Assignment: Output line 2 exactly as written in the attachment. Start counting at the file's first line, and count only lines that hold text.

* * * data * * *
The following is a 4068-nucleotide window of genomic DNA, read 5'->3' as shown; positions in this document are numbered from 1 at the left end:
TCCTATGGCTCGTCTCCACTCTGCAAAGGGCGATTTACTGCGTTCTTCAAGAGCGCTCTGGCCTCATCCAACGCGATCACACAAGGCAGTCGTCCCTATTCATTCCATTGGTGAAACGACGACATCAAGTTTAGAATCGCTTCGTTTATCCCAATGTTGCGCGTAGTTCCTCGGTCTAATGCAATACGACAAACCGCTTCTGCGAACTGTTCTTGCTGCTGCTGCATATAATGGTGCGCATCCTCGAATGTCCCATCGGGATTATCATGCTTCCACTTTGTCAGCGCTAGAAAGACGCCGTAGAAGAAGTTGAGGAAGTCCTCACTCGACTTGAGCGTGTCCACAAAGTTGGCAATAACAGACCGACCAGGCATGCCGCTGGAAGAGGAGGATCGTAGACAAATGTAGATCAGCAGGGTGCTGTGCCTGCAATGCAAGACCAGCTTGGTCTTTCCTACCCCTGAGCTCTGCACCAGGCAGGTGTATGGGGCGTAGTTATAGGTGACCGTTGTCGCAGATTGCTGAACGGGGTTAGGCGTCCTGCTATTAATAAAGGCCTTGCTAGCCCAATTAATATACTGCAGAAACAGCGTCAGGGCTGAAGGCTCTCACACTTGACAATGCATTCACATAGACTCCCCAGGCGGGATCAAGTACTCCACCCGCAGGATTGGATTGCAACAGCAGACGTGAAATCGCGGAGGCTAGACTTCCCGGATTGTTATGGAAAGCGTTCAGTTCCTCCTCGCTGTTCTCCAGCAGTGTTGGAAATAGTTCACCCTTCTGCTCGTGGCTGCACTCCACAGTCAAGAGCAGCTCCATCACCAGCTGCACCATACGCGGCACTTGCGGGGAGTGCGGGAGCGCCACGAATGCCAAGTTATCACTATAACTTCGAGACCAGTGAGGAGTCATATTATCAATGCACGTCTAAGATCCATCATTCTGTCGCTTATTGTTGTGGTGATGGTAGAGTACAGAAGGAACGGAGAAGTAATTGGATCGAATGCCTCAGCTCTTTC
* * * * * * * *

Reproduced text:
TCCTATGGCTCGTCTCCACTCTGCAAAGGGCGATTTACTGCGTTCTTCAAGAGCGCTCTGGCCTCATCCAACGCGATCACACAAGGCAGTCGTCCCTATTCATTCCATTGGTGAAACGACGACATCAAGTTTAGAATCGCTTCGTTTATCCCAATGTTGCGCGTAGTTCCTCGGTCTAATGCAATACGACAAACCGCTTCTGCGAACTGTTCTTGCTGCTGCTGCATATAATGGTGCGCATCCTCGAATGTCCCATCGGGATTATCATGCTTCCACTTTGTCAGCGCTAGAAAGACGCCGTAGAAGAAGTTGAGGAAGTCCTCACTCGACTTGAGCGTGTCCACAAAGTTGGCAATAACAGACCGACCAGGCATGCCGCTGGAAGAGGAGGATCGTAGACAAATGTAGATCAGCAGGGTGCTGTGCCTGCAATGCAAGACCAGCTTGGTCTTTCCTACCCCTGAGCTCTGCACCAGGCAGGTGTATGGGGCGTAGTTATAGGTGACCGTTGTCGCAGATTGCTGAACGGGGTTAGGCGTCCTGCTATTAATAAAGGCCTTGCTAGCCCAATTAATATACTGCAGAAACAGCGTCAGGGCTGAAGGCTCTCACACTTGACAATGCATTCACATAGACTCCCCAGGCGGGATCAAGTACTCCACCCGCAGGATTGGATTGCAACAGCAGACGTGAAATCGCGGAGGCTAGACTTCCCGGATTGTTATGGAAAGCGTTCAGTTCCTCCTCGCTGTTCTCCAGCAGTGTTGGAAATAGTTCACCCTTCTGCTCGTGGCTGCACTCCACAGTCAAGAGCAGCTCCATCACCAGCTGCACCATACGCGGCACTTGCGGGGAGTGCGGGAGCGCCACGAATGCCAAGTTATCACTATAACTTCGAGACCAGTGAGGAGTCATATTATCAATGCACGTCTAAGATCCATCATTCTGTCGCTTATTGTTGTGGTGATGGTAGAGTACAGAAGGAACGGAGAAGTAATTGGATCGAATGCCTCAGCTCTTTC